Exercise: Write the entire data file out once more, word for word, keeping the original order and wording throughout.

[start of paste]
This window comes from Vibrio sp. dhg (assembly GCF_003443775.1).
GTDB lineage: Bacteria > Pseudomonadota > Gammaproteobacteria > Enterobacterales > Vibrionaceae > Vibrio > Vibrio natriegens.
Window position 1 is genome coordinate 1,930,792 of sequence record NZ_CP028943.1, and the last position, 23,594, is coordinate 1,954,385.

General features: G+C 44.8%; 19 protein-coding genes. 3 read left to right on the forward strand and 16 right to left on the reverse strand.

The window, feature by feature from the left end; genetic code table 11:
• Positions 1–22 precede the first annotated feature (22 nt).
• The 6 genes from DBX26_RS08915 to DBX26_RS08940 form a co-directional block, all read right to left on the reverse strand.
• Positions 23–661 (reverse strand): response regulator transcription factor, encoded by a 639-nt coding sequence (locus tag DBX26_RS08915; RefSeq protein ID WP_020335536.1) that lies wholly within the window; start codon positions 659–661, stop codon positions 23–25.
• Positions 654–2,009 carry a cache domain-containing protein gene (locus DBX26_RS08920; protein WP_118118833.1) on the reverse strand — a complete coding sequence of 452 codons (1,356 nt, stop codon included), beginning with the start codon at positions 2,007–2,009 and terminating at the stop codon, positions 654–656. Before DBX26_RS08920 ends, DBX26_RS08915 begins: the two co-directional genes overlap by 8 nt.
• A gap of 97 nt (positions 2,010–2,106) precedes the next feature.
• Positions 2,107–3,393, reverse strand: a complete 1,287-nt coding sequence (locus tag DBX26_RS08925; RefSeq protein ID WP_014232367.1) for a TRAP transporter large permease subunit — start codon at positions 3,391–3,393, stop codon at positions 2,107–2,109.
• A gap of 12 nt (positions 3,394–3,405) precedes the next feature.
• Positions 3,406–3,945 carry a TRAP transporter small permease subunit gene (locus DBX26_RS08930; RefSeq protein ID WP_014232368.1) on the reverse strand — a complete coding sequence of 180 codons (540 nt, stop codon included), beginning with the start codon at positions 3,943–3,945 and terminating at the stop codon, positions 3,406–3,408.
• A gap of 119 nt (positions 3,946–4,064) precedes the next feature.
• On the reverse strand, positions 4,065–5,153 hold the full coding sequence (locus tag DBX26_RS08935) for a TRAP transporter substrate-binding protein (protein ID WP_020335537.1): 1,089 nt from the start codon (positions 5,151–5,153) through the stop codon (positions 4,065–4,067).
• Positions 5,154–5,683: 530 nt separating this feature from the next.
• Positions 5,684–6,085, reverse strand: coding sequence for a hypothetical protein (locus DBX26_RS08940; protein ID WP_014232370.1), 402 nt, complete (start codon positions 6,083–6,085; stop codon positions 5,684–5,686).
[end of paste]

This window comes from Vibrio sp. dhg (assembly GCF_003443775.1).
GTDB lineage: Bacteria > Pseudomonadota > Gammaproteobacteria > Enterobacterales > Vibrionaceae > Vibrio > Vibrio natriegens.
Window position 1 is genome coordinate 1,930,792 of sequence record NZ_CP028943.1, and the last position, 23,594, is coordinate 1,954,385.

General features: G+C 44.8%; 19 protein-coding genes. 3 read left to right on the forward strand and 16 right to left on the reverse strand.

The window, feature by feature from the left end; genetic code table 11:
• Positions 1–22 precede the first annotated feature (22 nt).
• The 6 genes from DBX26_RS08915 to DBX26_RS08940 form a co-directional block, all read right to left on the reverse strand.
• Positions 23–661 (reverse strand): response regulator transcription factor, encoded by a 639-nt coding sequence (locus tag DBX26_RS08915; RefSeq protein ID WP_020335536.1) that lies wholly within the window; start codon positions 659–661, stop codon positions 23–25.
• Positions 654–2,009 carry a cache domain-containing protein gene (locus DBX26_RS08920; protein WP_118118833.1) on the reverse strand — a complete coding sequence of 452 codons (1,356 nt, stop codon included), beginning with the start codon at positions 2,007–2,009 and terminating at the stop codon, positions 654–656. Before DBX26_RS08920 ends, DBX26_RS08915 begins: the two co-directional genes overlap by 8 nt.
• A gap of 97 nt (positions 2,010–2,106) precedes the next feature.
• Positions 2,107–3,393, reverse strand: a complete 1,287-nt coding sequence (locus tag DBX26_RS08925; RefSeq protein ID WP_014232367.1) for a TRAP transporter large permease subunit — start codon at positions 3,391–3,393, stop codon at positions 2,107–2,109.
• A gap of 12 nt (positions 3,394–3,405) precedes the next feature.
• Positions 3,406–3,945 carry a TRAP transporter small permease subunit gene (locus DBX26_RS08930; RefSeq protein ID WP_014232368.1) on the reverse strand — a complete coding sequence of 180 codons (540 nt, stop codon included), beginning with the start codon at positions 3,943–3,945 and terminating at the stop codon, positions 3,406–3,408.
• A gap of 119 nt (positions 3,946–4,064) precedes the next feature.
• On the reverse strand, positions 4,065–5,153 hold the full coding sequence (locus tag DBX26_RS08935) for a TRAP transporter substrate-binding protein (protein ID WP_020335537.1): 1,089 nt from the start codon (positions 5,151–5,153) through the stop codon (positions 4,065–4,067).
• Positions 5,154–5,683: 530 nt separating this feature from the next.
• Positions 5,684–6,085, reverse strand: coding sequence for a hypothetical protein (locus DBX26_RS08940; protein ID WP_014232370.1), 402 nt, complete (start codon positions 6,083–6,085; stop codon positions 5,684–5,686).